I remember one incident that represented the early years of our marriage. Mike and I lived in a two-story townhouse. We agreed that we would clean the house together on Saturdays — he would clean the upstairs, and I would clean the downstairs. Along came Saturday. After breakfast, I grabbed the cleaning supplies and tackled my part of the house. Mike turned on the TV. Long after I had finished my part of the house, Mike decided to go for a run, and then lunch, and then a nap. As the hours wore on, I got more and more angry. By about 9 p.m., I self-righteously grabbed the cleaning supplies and began working on the upstairs. I’m sure I sighed loudly and slammed cupboards, letting my new husband know what a martyr he had married. I was so mad at my husband that I slept on the couch that night. I really lost it when Mike came downstairs the next morning, chuckling at me sprawled on the couch and said, “Well, I got a good night’s sleep!
In the weeks and months that followed, Mike and I hashed out this ongoing issue so perfectly displayed by the cleaning episode. I learned that my husband wasn’t the only one who needed to grow up. I could be controlling and manipulative in my expectations, sparking my husband to respond with passive-aggressive stubbornness.
I may have been more subtle in how I demanded my way, but I was really acting no more grown up than Mike was. I saw myself as taking the “high road” by proving to Mike and myself how much more responsible I was than he was. True maturity would have been to confront the issue with honesty and a willingness to understand what was going on inside my husband’s heart.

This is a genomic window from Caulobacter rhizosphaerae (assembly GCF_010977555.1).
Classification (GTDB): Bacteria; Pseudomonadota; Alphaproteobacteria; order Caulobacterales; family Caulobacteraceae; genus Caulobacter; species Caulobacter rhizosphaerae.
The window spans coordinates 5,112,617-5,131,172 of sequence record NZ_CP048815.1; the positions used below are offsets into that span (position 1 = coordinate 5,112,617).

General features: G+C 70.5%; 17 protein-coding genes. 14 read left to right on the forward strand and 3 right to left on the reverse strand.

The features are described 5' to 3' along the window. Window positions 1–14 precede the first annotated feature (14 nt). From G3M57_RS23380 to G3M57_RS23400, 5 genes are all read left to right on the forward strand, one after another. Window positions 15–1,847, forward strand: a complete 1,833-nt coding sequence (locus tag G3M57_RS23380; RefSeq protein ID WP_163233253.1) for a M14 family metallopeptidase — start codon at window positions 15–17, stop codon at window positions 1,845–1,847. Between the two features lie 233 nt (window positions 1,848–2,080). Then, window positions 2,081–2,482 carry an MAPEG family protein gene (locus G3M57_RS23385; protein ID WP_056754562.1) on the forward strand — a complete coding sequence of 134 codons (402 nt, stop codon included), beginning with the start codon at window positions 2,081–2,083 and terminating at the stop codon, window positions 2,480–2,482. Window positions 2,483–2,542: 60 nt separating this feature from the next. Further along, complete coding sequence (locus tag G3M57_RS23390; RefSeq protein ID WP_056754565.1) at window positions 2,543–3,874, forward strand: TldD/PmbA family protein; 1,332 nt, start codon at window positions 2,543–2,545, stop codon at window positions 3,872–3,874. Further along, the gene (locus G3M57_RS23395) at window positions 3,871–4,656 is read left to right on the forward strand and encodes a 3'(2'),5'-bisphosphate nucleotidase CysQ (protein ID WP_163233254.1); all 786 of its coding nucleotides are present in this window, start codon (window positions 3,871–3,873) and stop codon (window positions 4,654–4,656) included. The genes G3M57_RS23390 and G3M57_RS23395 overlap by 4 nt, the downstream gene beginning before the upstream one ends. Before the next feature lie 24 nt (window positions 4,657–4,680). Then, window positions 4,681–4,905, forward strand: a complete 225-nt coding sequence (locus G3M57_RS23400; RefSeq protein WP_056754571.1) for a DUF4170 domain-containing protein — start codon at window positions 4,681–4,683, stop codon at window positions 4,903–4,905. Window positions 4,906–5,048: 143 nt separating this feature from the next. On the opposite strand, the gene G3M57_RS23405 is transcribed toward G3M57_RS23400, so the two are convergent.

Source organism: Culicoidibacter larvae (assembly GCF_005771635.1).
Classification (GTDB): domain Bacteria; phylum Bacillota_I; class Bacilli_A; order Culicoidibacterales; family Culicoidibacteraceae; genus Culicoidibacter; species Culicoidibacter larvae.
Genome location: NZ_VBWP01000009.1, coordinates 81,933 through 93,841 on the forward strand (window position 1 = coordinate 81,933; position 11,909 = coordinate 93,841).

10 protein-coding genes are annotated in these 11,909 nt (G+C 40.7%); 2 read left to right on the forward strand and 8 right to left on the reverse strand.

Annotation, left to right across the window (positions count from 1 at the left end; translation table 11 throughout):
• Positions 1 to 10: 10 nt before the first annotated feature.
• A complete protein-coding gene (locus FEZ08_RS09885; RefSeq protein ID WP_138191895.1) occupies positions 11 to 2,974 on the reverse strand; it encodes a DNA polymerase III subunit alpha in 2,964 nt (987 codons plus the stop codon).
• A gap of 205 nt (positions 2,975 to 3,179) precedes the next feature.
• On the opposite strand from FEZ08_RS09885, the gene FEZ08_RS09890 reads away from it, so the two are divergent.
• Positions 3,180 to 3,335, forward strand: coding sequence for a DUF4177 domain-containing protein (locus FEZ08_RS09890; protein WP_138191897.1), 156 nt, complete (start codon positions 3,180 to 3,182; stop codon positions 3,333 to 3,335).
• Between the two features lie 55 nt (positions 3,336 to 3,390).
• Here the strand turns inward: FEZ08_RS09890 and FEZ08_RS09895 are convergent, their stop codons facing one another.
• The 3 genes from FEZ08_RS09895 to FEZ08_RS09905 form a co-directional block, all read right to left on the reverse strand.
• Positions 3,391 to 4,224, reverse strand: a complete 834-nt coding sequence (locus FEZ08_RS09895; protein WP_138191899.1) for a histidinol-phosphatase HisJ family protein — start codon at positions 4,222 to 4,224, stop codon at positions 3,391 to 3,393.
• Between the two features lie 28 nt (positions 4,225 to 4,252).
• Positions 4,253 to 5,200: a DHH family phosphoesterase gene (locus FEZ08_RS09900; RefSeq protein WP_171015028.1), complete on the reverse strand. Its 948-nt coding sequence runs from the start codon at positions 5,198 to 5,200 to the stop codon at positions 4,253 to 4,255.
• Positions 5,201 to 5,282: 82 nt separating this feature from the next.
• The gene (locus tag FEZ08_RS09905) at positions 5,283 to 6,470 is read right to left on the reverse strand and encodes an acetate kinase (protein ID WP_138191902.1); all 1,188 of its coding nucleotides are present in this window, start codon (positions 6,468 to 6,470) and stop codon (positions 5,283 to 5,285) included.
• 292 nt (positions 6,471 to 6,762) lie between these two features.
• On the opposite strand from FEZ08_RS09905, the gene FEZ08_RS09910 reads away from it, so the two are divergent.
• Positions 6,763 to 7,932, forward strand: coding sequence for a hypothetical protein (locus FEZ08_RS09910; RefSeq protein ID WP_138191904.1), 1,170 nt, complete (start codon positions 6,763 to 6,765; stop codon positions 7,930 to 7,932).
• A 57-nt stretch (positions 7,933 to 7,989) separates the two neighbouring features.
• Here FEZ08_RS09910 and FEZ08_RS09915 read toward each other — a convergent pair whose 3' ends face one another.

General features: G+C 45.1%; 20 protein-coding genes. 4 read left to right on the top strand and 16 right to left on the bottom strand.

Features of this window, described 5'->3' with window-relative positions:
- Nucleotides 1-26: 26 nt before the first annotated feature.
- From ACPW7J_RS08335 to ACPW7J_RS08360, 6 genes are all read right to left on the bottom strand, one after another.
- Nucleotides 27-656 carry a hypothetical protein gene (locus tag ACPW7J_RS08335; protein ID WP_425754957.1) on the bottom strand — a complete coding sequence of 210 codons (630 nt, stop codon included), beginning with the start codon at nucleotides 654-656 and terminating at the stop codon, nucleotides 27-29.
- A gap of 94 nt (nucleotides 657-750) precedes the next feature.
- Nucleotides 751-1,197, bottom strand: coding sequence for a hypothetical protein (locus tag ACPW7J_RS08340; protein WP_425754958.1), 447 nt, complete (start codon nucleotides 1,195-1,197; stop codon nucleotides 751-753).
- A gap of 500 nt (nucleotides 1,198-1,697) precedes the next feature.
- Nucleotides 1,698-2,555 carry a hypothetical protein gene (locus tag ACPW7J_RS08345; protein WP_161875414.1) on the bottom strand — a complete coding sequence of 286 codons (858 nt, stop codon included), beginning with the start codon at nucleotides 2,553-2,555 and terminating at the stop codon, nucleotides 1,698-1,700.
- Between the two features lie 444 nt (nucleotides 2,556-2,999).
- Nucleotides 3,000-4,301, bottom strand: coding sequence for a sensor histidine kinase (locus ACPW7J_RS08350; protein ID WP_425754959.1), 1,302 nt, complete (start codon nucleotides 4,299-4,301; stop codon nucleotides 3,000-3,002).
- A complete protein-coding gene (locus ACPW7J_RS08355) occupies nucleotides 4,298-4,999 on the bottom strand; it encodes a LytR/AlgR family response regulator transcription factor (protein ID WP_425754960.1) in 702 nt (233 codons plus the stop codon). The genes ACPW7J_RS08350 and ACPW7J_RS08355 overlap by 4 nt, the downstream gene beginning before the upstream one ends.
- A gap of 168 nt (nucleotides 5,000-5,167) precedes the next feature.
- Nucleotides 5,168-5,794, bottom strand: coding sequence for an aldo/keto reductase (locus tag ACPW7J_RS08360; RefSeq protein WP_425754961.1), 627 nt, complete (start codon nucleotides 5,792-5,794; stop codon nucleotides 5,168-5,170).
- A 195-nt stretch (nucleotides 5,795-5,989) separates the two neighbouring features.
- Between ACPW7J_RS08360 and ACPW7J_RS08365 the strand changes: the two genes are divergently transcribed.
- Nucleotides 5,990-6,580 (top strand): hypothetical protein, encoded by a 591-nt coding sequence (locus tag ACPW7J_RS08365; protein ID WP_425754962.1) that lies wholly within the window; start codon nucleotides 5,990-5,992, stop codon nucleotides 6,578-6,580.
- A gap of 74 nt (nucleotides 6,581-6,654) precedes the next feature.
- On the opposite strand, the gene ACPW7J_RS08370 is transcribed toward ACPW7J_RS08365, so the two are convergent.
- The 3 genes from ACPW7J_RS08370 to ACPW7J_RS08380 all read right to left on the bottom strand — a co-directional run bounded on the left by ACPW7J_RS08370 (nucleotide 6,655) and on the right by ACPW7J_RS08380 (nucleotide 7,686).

Truth be told, we all have a bratty, selfish, sinful kid inside of us.
A wife’s greatest dilemma is that you don't want to be the leader in your marriage, but you also don't want to be led. Using your power to take control feels safe, but it also builds a barrier to intimacy. Without even realizing it, you’ve likely built coping strategies to keep yourself from feeling vulnerable in your marriage.
We'll talk more about these strategies next time (read Part 2), but here's a sneak peek: we may be bossy, we may be controlling, we may use sarcasm and mind tricks, we constantly rescue them, we constantly punish them, or we’re the ultimate backseat driver. Which one can you relate to?
For now, here are a few questions and Scripture passages to think about:
Join an online book study and go through "Finding the Hero in Your Husband" with a group of like-minded women this winter!
This excerpt is from Dr. Juli Slattery’s book, "Finding the Hero in Your Husband, Revisited.” Reprinted with permission from Health Communications, Inc.